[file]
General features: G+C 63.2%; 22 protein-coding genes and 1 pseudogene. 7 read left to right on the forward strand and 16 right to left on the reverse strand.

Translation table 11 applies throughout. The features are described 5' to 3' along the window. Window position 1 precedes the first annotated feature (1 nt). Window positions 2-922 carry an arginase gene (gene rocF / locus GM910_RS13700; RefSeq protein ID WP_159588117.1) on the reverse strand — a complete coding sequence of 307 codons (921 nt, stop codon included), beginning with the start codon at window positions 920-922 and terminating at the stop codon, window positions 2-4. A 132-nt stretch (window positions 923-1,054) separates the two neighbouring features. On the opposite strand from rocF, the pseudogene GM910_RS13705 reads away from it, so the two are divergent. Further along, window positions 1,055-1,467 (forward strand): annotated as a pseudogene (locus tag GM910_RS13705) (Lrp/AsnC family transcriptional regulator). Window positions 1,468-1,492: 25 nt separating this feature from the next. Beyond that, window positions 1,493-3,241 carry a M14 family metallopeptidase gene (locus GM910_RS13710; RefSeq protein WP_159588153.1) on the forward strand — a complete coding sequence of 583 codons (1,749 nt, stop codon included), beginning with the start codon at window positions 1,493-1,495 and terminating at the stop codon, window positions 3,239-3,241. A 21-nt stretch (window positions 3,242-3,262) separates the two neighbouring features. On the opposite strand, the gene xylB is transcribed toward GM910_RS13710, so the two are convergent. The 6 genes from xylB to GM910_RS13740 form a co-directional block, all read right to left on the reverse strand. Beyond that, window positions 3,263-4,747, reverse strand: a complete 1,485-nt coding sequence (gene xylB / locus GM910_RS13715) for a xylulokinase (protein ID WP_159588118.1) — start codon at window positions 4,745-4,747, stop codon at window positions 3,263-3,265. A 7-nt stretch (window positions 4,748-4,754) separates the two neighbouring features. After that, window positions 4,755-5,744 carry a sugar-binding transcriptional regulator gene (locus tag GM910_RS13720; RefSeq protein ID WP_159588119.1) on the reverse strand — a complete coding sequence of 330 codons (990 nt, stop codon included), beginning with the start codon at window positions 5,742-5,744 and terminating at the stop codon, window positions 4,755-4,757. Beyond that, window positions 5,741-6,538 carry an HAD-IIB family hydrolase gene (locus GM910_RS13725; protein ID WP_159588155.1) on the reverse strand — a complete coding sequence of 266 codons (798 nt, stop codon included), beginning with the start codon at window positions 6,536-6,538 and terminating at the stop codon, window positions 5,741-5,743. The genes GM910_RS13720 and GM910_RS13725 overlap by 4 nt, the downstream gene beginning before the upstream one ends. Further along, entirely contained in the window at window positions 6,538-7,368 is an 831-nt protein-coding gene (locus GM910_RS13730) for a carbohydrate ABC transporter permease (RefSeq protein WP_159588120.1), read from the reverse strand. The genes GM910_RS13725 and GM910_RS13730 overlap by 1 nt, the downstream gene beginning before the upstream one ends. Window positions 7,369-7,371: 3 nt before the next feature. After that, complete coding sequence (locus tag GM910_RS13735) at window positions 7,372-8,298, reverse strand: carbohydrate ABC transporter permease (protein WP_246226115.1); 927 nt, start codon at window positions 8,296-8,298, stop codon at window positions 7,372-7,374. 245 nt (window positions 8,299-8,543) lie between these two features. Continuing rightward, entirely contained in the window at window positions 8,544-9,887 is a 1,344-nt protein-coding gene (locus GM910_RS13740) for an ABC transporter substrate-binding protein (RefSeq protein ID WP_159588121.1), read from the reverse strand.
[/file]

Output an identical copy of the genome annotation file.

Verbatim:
General features: G+C 63.2%; 22 protein-coding genes and 1 pseudogene. 7 read left to right on the forward strand and 16 right to left on the reverse strand.

Translation table 11 applies throughout. The features are described 5' to 3' along the window. Window position 1 precedes the first annotated feature (1 nt). Window positions 2-922 carry an arginase gene (gene rocF / locus GM910_RS13700; RefSeq protein ID WP_159588117.1) on the reverse strand — a complete coding sequence of 307 codons (921 nt, stop codon included), beginning with the start codon at window positions 920-922 and terminating at the stop codon, window positions 2-4. A 132-nt stretch (window positions 923-1,054) separates the two neighbouring features. On the opposite strand from rocF, the pseudogene GM910_RS13705 reads away from it, so the two are divergent. Further along, window positions 1,055-1,467 (forward strand): annotated as a pseudogene (locus tag GM910_RS13705) (Lrp/AsnC family transcriptional regulator). Window positions 1,468-1,492: 25 nt separating this feature from the next. Beyond that, window positions 1,493-3,241 carry a M14 family metallopeptidase gene (locus GM910_RS13710; RefSeq protein WP_159588153.1) on the forward strand — a complete coding sequence of 583 codons (1,749 nt, stop codon included), beginning with the start codon at window positions 1,493-1,495 and terminating at the stop codon, window positions 3,239-3,241. A 21-nt stretch (window positions 3,242-3,262) separates the two neighbouring features. On the opposite strand, the gene xylB is transcribed toward GM910_RS13710, so the two are convergent. The 6 genes from xylB to GM910_RS13740 form a co-directional block, all read right to left on the reverse strand. Beyond that, window positions 3,263-4,747, reverse strand: a complete 1,485-nt coding sequence (gene xylB / locus GM910_RS13715) for a xylulokinase (protein ID WP_159588118.1) — start codon at window positions 4,745-4,747, stop codon at window positions 3,263-3,265. A 7-nt stretch (window positions 4,748-4,754) separates the two neighbouring features. After that, window positions 4,755-5,744 carry a sugar-binding transcriptional regulator gene (locus tag GM910_RS13720; RefSeq protein ID WP_159588119.1) on the reverse strand — a complete coding sequence of 330 codons (990 nt, stop codon included), beginning with the start codon at window positions 5,742-5,744 and terminating at the stop codon, window positions 4,755-4,757. Beyond that, window positions 5,741-6,538 carry an HAD-IIB family hydrolase gene (locus GM910_RS13725; protein ID WP_159588155.1) on the reverse strand — a complete coding sequence of 266 codons (798 nt, stop codon included), beginning with the start codon at window positions 6,536-6,538 and terminating at the stop codon, window positions 5,741-5,743. The genes GM910_RS13720 and GM910_RS13725 overlap by 4 nt, the downstream gene beginning before the upstream one ends. Further along, entirely contained in the window at window positions 6,538-7,368 is an 831-nt protein-coding gene (locus GM910_RS13730) for a carbohydrate ABC transporter permease (RefSeq protein WP_159588120.1), read from the reverse strand. The genes GM910_RS13725 and GM910_RS13730 overlap by 1 nt, the downstream gene beginning before the upstream one ends. Window positions 7,369-7,371: 3 nt before the next feature. After that, complete coding sequence (locus tag GM910_RS13735) at window positions 7,372-8,298, reverse strand: carbohydrate ABC transporter permease (protein WP_246226115.1); 927 nt, start codon at window positions 8,296-8,298, stop codon at window positions 7,372-7,374. 245 nt (window positions 8,299-8,543) lie between these two features. Continuing rightward, entirely contained in the window at window positions 8,544-9,887 is a 1,344-nt protein-coding gene (locus GM910_RS13740) for an ABC transporter substrate-binding protein (RefSeq protein ID WP_159588121.1), read from the reverse strand.